Petty's Grievances: The 5G Hopes & Fears of Vodafone UK's CTO

Switch on your smartphone and tiny letters at the top of the screen handily indicate whether you are using a 3G or 4G data network. How soon 5G pops up could depend on marketing abuses as much as network readiness, according to Scott Petty, the chief technology officer of Vodafone UK.

"The need for 5G creates an opportunity for non-tech people to sow confusion and tag 4G features as 5G," he said during the 5G World Summit in London last week. "What features have to be enabled for a smartphone to decide if it is offering 4G or 5G?"

Misleading labels are just one of the 5G issues that concern the Vodafone UK man as he gears up for the rollout of the next-generation mobile technology. Despite gloom that Europe is trailing the US and parts of Asia in the march to 5G, Vodafone's UK business could launch its first 5G services next year, putting it in the vanguard of the 5G movement. There is a lot to figure out before that happens.

5G Reality Check
Scott Petty, the chief technology officer of Vodafone UK, sets out his company's 5G dreams and demands.
Scott Petty, the chief technology officer of Vodafone UK, sets out his company's 5G dreams and demands.

What now looks certain is that Vodafone -- along with many other European operators -- will use 5G first as a bigger pipe in areas where mobile data is gushing like an oil blowout. That has driven Vodafone toward the "non-standalone" variant of 5G, which combines the 5G New Radio (NR) standardized in late 2017 with an existing 4G network, to support mobile broadband services in urban hotspots. (See 5G Is Official: First 3GPP Specs Approved.)

This makes commercial sense because 5G is about four times as "spectrally efficient" as 4G, according to Petty, and therefore a less costly option. Lowering operating expenses may be the only way to improve margins, in this mobile broadband scenario, as Vodafone does not expect consumer spending to rise with the introduction of 5G. "We need to find a way to service customers more cost effectively," said Petty.

Some hint of where Vodafone might concentrate its efforts came this week, with the announcement that 5G trials in seven UK cities will start in October. Engineers are now preparing 40 sites in Birmingham, Bristol, Cardiff, Glasgow, Liverpool, London and Manchester. Petty thinks 5G might additionally have a UK role as an alternative to fixed broadband in some communities. Vodafone is also in talks with business customers in its trial cities about testing new 5G applications.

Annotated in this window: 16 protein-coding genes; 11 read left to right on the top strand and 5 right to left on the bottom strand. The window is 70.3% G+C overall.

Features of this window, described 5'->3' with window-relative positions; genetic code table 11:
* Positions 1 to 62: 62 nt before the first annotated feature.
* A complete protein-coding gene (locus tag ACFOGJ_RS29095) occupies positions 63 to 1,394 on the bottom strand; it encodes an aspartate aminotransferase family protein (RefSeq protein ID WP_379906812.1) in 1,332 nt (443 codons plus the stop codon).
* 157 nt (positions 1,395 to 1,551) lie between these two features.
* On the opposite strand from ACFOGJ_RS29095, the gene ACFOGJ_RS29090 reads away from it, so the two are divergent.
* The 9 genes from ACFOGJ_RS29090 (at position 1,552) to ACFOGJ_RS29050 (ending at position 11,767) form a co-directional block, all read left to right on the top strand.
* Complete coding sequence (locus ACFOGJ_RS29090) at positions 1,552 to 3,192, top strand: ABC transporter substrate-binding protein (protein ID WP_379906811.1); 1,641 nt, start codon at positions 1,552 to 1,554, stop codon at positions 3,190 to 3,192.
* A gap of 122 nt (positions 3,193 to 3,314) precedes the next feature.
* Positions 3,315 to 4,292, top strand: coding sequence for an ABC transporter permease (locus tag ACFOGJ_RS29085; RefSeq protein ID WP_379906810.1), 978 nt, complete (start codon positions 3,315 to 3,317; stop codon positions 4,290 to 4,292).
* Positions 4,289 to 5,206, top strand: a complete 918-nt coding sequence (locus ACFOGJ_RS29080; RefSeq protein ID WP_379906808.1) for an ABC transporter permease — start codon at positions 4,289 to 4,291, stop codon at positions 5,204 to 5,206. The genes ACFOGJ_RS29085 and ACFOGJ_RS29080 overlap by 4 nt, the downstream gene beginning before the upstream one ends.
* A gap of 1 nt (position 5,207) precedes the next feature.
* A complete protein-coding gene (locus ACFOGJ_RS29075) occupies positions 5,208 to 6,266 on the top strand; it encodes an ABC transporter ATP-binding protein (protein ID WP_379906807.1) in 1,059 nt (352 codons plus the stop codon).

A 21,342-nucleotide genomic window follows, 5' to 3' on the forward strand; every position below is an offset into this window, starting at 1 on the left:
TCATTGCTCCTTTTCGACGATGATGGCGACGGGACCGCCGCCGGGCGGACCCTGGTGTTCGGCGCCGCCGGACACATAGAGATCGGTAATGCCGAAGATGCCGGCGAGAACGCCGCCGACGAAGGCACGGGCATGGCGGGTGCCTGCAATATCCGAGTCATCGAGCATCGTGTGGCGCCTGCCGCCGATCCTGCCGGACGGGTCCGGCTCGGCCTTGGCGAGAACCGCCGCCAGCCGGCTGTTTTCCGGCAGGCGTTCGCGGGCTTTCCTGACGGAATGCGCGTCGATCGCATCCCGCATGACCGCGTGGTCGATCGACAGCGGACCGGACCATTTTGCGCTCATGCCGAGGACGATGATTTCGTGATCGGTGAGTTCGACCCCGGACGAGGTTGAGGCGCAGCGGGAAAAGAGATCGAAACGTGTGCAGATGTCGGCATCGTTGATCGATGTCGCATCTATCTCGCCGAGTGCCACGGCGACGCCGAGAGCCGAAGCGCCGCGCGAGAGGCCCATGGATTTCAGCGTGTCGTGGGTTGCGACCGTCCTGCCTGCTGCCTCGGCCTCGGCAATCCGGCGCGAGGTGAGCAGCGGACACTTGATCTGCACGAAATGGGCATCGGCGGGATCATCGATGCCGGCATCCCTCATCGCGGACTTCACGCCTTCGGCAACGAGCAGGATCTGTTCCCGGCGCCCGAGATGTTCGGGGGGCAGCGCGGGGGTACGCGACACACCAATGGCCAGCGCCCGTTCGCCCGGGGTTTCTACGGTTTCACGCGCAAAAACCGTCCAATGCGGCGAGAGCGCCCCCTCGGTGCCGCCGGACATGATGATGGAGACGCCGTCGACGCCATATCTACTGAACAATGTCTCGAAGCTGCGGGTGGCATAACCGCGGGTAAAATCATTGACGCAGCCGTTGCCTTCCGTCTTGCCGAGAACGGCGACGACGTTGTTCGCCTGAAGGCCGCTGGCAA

These business services, many of which fall into the "Internet of Things" (IoT) category, will probably not arrive in a hurry, said Petty. As a result, the recently finalized "standalone" version of 5G, which unites the 5G New Radio with a 5G core, is unlikely to be an immediate priority for Vodafone. "The only thing that would change that is a massive drive for IoT apps that can't be served by 4G," he said. "I am skeptical this will happen in the next three to five years." (See 3GPP Done With 5G SA Specs. Now the Hard Work Begins.)

Frustration at the shortage of demonstrable, new "use cases" for 5G was palpable at the 5G World Summit. Slow progress in this area inevitably harms 5G's prospects as a revenue-growth opportunity, and puts greater pressure on the industry to make 5G as cost-efficient as possible for mobile broadband. Yet Petty cautioned against expectations that 5G would quickly become a mass-market mobile phenomenon. If it follows the same adoption curve as 4G did after standardization, only 50% of customers will be using 5G services by the mid-2020s, he said.

Without some magic in the market for end-user devices, this transition might take even longer. There can be little doubt that 4G received a massive boost from the iPhone revolution and subsequent emergence of stylish new phones. Petty's concern is that innovation in smartphone design may have reached its limit. Even if the promise of faster connectivity persuades consumers to upgrade, mass-market handsets will not appear until late 2019, he said. The suggestion is that network operators may be waiting for device makers to catch up.

This lag is especially pertinent when it comes to new form factors. Wearables might ultimately hold greater 5G appeal than smartphones, but Petty has little visibility of when truly captivating new devices will arrive. The industry will also need to work out how to integrate 5G chips into some of the emerging IoT devices.

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